Ōpāwaho/Heathcote River Draft Stormwater Management Plan

We want to know your thoughts on the draft Stormwater Management Plan for Ōpāwaho/Heathcote River.

Project status: Closed for feedback
Open for feedback: 5th July 2021 - 30th August 2021

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This draft stormwater management plan sets out what we need to do in order to meet the conditions of the Comprehensive Stormwater Network Discharge Consent (CSNDC) for the Ōpāwaho/Heathcote River catchment.

The catchment of the Ōpāwaho/Heathcote River is 10,230 hectares in area and is made up of 70% flat land and 30% Port Hills. The headwaters of the Ōpāwaho/Heathcote River are in the Hei Hei area, in Paparua Stream and Cashmere Stream.

Paparua Stream was probably fed by spring flows at one time, but the groundwater is no longer high enough for this to happen. Paparua Stream now receives its flow from a water race at Delamain Drive. Cashmere Stream is fed by springs in the Sutherlands Road area.

The key issue for this draft stormwater management plan is the need to improve surface water quality and the health of waterways in the catchment despite continuing urban development.


The Ōpāwaho/Heathcote River Draft Stormwater Management Plan has three key purposes:

  1. To meet the targets for lowering stormwater contaminants under the CSNDC
  2. To propose extra targets for lowering stormwater contaminants above and beyond the CSNDC
  3. To describe the ways stormwater discharges will be improved over time to meet environmental objectives. 

Summary document [PDF, 4.8 MB]

The full Ōpāwaho/Heathcote River Draft Stormwater Management Plan  [PDF, 4.6 MB]

Cultural impact assessment  [PDF, 2.1 MB]

Water quality and ecological health

The quality and ecological health of waterways in the Ōpāwaho/Heathcote River catchment have declined greatly during 160 years of urban development. Metals in the stormwater runoff can harm many species of aquatic life, sediment can smother habitat, and E. coli poses a risk to human health during water activities such as wading or swimming.

Flood risk

River-side roads in the Ōpāwaho/Heathcote River catchment experience regular flooding and low-lying houses can be flooded in large events. Land sinking during the 2010/11 Canterbury earthquakes has increased the flooding risk for many properties, some of them distant from the river. Significant urban growth in the upper catchment will generate more and faster stormwater runoff that needs to be controlled.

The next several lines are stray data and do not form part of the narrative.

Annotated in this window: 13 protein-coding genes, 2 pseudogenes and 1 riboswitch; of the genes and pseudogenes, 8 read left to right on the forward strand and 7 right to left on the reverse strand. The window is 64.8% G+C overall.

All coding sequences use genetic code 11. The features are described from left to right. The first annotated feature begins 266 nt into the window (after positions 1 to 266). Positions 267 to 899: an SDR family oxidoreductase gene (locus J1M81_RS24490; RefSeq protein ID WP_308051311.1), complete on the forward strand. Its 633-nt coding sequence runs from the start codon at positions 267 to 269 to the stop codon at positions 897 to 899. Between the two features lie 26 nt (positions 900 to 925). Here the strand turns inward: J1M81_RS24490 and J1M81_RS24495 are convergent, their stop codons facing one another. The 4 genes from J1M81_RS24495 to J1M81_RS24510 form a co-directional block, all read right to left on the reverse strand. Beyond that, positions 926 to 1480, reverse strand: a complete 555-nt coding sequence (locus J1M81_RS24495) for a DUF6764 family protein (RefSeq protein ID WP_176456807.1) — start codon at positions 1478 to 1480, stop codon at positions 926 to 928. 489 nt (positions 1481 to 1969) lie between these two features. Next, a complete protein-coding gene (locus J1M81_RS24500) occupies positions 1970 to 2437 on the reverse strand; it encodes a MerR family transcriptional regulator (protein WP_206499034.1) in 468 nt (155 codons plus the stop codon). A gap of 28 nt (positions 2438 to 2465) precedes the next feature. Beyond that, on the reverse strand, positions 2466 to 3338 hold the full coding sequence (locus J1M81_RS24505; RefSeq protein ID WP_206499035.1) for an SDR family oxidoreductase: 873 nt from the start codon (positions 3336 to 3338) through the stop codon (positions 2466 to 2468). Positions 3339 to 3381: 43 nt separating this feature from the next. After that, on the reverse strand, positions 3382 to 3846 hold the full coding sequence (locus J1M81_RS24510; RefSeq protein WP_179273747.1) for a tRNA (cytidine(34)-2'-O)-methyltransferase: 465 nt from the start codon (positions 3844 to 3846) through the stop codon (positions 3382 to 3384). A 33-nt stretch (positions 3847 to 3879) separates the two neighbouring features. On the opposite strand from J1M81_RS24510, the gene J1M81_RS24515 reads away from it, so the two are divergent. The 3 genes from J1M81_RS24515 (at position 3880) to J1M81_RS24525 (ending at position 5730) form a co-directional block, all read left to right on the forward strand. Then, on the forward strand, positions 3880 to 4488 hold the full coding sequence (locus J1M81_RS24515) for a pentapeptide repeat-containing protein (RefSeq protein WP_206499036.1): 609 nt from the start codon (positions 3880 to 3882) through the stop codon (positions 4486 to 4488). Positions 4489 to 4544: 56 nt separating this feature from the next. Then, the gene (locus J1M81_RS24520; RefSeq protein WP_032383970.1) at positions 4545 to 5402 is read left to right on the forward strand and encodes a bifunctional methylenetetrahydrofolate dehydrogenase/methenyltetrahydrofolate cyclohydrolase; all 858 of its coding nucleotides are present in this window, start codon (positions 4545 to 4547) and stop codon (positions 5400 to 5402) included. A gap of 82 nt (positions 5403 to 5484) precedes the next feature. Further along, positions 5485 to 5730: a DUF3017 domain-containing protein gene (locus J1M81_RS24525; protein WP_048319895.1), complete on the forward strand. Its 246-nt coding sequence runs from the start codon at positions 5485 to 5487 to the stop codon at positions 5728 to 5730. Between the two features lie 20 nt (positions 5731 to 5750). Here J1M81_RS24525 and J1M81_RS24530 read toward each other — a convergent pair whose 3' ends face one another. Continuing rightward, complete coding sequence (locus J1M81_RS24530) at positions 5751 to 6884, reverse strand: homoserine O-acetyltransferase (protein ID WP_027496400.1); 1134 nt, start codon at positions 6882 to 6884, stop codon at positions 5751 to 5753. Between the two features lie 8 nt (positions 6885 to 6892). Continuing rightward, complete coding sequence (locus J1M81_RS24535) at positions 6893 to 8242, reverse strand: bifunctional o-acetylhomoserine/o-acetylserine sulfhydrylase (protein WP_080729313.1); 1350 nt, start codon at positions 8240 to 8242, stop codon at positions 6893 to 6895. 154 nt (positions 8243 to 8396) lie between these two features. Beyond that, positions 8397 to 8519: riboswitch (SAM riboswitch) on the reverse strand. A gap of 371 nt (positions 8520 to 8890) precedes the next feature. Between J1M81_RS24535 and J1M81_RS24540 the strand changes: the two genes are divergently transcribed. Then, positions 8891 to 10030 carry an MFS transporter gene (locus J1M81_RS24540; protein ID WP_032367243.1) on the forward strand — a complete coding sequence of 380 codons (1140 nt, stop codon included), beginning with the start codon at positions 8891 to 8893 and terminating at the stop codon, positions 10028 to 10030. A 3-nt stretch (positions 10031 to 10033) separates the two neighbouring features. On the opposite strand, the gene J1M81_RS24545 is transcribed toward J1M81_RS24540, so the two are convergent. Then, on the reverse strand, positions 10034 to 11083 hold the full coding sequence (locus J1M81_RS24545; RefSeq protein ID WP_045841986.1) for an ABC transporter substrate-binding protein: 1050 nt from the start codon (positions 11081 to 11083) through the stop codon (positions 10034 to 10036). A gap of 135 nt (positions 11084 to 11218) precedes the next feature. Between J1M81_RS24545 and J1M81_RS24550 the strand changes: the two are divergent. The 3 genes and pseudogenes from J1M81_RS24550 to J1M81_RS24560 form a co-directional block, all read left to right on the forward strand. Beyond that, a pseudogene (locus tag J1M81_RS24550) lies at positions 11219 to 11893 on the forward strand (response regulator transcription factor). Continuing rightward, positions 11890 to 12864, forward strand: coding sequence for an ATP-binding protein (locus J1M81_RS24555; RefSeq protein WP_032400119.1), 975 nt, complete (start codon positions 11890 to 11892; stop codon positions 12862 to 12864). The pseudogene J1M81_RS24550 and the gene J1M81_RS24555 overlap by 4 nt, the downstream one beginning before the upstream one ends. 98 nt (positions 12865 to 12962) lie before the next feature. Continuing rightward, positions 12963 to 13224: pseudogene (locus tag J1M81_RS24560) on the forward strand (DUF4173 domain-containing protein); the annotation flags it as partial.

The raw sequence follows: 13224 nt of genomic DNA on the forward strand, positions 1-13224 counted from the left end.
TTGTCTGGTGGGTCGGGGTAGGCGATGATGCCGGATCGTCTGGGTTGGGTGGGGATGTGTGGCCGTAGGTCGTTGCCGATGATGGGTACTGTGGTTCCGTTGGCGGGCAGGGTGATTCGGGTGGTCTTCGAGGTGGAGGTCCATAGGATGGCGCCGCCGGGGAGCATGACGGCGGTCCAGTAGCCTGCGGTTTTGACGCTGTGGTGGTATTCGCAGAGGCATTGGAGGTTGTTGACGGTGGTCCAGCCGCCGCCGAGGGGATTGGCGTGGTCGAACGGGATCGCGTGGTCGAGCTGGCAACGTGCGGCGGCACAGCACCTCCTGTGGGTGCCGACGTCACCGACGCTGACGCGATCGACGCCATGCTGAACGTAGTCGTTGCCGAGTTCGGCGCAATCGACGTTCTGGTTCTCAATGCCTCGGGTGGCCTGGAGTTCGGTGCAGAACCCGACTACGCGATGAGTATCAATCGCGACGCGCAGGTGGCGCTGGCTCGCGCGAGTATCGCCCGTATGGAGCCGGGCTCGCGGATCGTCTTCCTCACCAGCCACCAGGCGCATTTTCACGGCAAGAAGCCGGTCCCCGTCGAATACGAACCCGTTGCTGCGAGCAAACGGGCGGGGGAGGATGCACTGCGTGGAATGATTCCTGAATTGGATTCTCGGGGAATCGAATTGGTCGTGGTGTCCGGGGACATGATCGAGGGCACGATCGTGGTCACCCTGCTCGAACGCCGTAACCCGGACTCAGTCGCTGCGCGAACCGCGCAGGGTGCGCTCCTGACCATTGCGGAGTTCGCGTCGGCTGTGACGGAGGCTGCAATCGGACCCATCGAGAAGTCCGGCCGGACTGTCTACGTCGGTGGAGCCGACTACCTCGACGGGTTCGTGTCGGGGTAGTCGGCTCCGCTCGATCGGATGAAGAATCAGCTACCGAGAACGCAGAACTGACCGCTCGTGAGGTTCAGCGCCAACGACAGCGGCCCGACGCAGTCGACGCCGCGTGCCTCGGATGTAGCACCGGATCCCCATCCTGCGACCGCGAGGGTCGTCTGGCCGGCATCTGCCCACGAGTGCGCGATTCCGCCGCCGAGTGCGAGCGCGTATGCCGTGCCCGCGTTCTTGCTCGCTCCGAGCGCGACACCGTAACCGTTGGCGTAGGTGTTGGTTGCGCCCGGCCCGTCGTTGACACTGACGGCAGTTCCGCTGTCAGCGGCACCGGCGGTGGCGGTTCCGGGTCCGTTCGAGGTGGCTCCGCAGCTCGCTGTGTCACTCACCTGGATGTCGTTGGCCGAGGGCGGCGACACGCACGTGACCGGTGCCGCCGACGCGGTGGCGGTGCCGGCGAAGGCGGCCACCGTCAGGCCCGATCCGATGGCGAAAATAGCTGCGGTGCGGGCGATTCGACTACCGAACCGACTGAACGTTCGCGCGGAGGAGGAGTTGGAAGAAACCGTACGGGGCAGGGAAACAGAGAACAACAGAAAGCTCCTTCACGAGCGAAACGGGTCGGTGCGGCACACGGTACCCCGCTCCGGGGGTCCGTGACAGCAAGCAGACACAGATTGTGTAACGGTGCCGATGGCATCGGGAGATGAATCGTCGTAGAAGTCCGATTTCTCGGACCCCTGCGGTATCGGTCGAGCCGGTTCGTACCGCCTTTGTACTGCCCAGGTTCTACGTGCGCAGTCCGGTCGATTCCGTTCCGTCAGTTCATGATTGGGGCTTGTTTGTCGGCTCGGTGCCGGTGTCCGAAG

What we know about copper

  • Vehicle brake-pads are a major source of copper
  • Copper in rainfall contributes
  • Soils are a minor to moderate contributor
  • Small changes in the number of copper roofs can affect copper concentrations in stormwater
  • Products used to clean roofs and pathways may contribute.

What we know about sediment

  • Rural erosion in the Port Hills has a major effect
  • Cuttings and banks (road cuttings, old quarries, private sections) contribute
  • Stormwater discharges to hillsides and hill waterways contribute to erosion
  • Hillside earthworks have a major effect
  • Construction has a major effect
  • Deposits from the atmosphere contribute
  • Road wear and vehicle tyres contribute
  • Erosion of stream banks contributes to some extent.

What we know about zinc

  • Roofs are the source of maybe 65 to 70%+
  • Tyres are the source of maybe 25 to 30%
  • Other zinc-coated steel items (fences, ventilation ducts, poles) may produce 1 to 5%
  • House and garden products (e.g. moss control) contribute to some extent
  • Soil contributes to a small extent.


Water is a taonga (a treasured natural resource) and represents the lifeblood of the environment for tangata whenua. The maintenance of water quality and quantity is perhaps the greatest resource management issue for tangata whenua. All waterways are a major feature within the landscape and should remain as a feature. Culturally, all waterways are significant and come together as one. Waterways begin as rain drops and connect together as streams, lakes, estuaries, and wetlands, all leading to the sea.

Cultural health

The cultural health of the Ōpāwaho catchment is poor. Food-gathering sites contain high levels of pollution and are considered unsafe for food gathering and, in some cases, unsafe for swimming. The diversity of native plants and trees is very low, and coastal and estuarine sites typically hold only small amounts of native vegetation in the zones near waterways, which are often dominated by exotic species.